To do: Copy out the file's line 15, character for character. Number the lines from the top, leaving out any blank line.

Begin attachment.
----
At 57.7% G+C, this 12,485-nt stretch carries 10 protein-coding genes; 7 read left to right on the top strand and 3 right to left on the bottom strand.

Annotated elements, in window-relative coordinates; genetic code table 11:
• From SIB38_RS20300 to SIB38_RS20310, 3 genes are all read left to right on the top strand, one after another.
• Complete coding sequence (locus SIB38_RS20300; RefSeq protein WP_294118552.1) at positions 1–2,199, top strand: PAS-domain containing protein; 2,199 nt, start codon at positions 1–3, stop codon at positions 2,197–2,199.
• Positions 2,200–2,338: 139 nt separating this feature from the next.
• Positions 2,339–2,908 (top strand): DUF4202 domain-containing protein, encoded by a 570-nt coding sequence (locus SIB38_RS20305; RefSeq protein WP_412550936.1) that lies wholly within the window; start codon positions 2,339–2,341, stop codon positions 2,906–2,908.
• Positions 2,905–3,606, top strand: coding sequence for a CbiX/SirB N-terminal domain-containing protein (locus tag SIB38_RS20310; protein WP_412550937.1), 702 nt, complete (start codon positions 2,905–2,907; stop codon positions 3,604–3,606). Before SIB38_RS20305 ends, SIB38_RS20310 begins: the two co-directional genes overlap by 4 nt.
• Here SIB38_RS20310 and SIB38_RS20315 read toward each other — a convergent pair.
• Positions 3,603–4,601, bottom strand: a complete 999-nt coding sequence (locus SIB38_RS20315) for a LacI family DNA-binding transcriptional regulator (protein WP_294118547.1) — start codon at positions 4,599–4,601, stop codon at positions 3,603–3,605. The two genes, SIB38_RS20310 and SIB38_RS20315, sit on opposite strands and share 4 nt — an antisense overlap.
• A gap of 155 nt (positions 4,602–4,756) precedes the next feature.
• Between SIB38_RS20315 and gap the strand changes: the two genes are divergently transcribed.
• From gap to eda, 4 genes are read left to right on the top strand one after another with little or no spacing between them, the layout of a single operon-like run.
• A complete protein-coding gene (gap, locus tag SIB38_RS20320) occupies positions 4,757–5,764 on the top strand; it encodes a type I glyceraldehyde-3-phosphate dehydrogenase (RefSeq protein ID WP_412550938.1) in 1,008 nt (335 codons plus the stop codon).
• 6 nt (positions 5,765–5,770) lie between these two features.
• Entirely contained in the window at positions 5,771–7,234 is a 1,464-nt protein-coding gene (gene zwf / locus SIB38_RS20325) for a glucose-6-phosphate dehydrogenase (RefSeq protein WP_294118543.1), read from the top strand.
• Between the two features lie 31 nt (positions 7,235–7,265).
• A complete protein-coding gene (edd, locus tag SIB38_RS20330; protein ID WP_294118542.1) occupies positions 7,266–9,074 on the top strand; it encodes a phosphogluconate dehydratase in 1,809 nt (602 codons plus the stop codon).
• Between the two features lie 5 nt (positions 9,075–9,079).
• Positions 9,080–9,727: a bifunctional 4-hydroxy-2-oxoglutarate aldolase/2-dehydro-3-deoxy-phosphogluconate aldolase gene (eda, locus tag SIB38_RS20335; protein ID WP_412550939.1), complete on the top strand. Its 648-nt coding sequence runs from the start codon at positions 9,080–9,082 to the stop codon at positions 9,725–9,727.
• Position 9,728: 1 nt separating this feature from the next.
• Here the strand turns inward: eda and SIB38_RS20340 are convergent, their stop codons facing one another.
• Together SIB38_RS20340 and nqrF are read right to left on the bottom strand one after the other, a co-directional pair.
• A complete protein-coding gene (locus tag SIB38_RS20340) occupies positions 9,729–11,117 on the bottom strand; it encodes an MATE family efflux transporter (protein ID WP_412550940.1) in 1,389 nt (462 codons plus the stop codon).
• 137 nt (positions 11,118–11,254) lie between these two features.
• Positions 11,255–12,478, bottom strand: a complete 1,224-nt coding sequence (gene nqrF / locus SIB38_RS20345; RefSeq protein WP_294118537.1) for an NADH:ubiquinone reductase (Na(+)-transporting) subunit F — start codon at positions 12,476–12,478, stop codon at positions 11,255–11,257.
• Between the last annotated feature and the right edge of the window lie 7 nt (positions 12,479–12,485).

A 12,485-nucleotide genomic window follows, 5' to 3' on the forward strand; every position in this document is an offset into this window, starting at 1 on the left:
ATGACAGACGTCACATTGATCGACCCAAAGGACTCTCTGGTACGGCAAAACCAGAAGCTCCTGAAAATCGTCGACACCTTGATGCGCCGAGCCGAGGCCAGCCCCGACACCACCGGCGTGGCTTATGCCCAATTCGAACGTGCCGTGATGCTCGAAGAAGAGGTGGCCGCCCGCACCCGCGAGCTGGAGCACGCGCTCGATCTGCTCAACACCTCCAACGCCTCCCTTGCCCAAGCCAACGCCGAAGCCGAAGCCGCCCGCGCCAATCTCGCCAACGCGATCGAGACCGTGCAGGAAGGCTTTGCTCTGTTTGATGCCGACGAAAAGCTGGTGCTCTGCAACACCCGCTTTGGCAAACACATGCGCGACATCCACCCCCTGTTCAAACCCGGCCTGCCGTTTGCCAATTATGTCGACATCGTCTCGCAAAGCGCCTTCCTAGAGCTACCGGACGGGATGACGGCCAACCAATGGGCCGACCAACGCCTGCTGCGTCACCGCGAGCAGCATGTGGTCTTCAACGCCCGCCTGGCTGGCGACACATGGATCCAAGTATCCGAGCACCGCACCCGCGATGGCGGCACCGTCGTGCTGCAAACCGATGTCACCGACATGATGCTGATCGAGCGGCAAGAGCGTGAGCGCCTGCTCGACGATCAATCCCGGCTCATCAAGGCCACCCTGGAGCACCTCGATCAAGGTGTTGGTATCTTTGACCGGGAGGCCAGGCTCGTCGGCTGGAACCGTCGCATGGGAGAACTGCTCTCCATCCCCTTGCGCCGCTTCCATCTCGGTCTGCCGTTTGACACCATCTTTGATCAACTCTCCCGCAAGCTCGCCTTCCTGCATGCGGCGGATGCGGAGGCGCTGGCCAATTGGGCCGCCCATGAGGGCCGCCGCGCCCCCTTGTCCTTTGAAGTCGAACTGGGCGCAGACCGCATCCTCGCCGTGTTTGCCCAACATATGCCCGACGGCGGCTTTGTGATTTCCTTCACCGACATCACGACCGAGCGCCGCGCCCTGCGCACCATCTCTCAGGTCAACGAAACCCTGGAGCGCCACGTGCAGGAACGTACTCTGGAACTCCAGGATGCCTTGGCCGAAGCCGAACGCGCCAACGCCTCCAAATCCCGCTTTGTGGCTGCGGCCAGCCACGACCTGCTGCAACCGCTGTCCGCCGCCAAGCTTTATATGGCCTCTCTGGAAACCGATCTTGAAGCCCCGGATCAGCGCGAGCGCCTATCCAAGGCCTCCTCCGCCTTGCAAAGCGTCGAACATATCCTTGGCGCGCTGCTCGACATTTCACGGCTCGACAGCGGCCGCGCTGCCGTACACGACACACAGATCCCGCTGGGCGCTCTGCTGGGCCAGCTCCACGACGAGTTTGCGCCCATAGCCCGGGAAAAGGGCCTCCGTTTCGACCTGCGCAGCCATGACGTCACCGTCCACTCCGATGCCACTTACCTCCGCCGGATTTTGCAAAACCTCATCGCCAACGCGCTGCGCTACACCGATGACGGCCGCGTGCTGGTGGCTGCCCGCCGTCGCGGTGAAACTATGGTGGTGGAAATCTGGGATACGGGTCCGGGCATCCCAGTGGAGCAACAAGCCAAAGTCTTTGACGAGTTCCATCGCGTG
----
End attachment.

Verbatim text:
• Entirely contained in the window at positions 5,771–7,234 is a 1,464-nt protein-coding gene (gene zwf / locus SIB38_RS20325) for a glucose-6-phosphate dehydrogenase (RefSeq protein WP_294118543.1), read from the top strand.